Amblyopia-A challenge for ophthalmologist and parents | 56994
Journal of Clinical and Experimental Ophthalmology

Journal of Clinical and Experimental Ophthalmology
Open Access

ISSN: 2155-9570

Amblyopia-A challenge for ophthalmologist and parents

3rd Global Pediatric Ophthalmology Congress

March 22-23, 2018 | London, UK

Camelia-Margareta Bogdanici

University of Medicine and Pharmacy, Romania

Scientific Tracks Abstracts: J Clin Exp Ophthalmol

Abstract :

Amblyopia is an important condition that can affect up to 5% of the general population. Ophthalmologist has many difficulties both in amblyopia diagnosis and treatment. Difficulties of diagnosis can be produced by missing: of children cooperation in examination, of parentâ??s sincerity in history of the child (or even of treatment done before), of medical, a busy medical program or even missing of amblyopia experience. Difficulties of treatment can be: the moment of diagnosis, small compliance from children or parents or small experience of doctor. It is not possible to state that the impact of amblyopia treatment felt by the child is the same of the adults. The parents can only make a judgment on how they perceive the child is able to see whilst on treatment. Their judgment could be influenced by how important they judge the activity to be. Treatment compliance in amblyopia therapy is influenced by both the child and the parents. Whilst the child may object to the wearing of glasses or a patch on a personal level, a parentâ??s perspectives can influence the success of such treatment. This may incorporate their own experiences of patching/glasses-wear, or their understanding of the condition and the importance of treatment. Parental understanding of the condition and belief in the prescribed treatment are key components for good treatment compliance. An argument against using treatment compliance as a measure of quality of life is that a child may consent to wearing the patch but their daily activities and social interactions may still be affected. Currently in Romania there is high interest in preventing amblyopia. For these ophthalmologist tries to inform population doing visual screening for children and by informing through media and press.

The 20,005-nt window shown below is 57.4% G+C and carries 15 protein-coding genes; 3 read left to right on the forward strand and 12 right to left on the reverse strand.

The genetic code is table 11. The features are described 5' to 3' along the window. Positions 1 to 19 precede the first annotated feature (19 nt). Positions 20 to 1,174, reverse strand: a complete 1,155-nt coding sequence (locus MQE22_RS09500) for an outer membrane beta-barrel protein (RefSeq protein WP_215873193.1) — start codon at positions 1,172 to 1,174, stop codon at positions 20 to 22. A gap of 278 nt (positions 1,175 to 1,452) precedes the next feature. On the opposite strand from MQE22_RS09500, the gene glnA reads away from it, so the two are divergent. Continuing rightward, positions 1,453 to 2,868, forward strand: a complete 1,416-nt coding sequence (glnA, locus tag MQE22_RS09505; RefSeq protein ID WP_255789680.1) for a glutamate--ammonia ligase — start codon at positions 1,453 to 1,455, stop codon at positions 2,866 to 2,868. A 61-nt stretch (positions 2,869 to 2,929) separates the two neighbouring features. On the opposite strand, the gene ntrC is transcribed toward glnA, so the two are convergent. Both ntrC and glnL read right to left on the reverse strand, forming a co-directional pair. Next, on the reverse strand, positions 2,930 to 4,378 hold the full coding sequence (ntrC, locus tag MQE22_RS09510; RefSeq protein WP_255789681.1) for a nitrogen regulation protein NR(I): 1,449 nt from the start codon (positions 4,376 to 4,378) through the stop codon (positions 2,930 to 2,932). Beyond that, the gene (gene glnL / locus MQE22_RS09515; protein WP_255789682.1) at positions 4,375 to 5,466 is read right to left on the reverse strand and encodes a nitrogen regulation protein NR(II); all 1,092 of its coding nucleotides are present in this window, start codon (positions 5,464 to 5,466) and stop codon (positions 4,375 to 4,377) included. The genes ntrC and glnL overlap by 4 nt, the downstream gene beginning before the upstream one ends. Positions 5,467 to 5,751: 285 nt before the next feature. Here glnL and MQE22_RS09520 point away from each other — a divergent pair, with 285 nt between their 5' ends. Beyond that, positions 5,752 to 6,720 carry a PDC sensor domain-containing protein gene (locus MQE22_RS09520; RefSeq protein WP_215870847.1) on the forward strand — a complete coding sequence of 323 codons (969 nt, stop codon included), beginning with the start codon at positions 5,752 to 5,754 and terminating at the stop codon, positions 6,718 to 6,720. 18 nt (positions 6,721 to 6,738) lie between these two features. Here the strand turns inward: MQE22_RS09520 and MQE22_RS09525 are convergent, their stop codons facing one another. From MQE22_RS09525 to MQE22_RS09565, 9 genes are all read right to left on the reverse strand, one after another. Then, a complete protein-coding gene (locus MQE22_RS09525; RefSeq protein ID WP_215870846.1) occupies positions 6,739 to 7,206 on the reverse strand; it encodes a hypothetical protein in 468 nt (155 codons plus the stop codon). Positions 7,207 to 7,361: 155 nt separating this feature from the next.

Biography :

Camelia-Margareta Bogdanici completed her General Medicine at University of Medicine and Pharmacy Grigore T Popa, Romania in 1985. She did her Residency from 1990-1994, in the same hospital in which she is working now. She was an Assistant Professor at University of Medicine and Pharmacy Grigore T Popa, first in Histology department from 1987-1990; in Ophthalmology department from 1991-1999; Lecturer from 1999-2007 and; then an Associate Professor in the same university and hospital. Her lectures are for Romanian and English students in Ophthalmology. She completed Medical Degree (PhD) in 1999. The title of her thesis was “Clinical research for pressure equilibrium at normal, ocular hypertension and glaucoma”. From 2007-2012, she was Medical Director of Hospital Sf. Spiridon Iasi, Romania, and from 2012-2016, she was Deputy in Romanian Parliament, in Health and Family Commission. She is the member of Romanian Board Society, Romanian Society of Ophthalmopediatry and Strabismus, member of Romanian Society of Contact Lenses, member of European Academy of Orthokeratology. She contributes as author in many Romanian and International Congresses, and also of scientific publications and books of ophthalmology.

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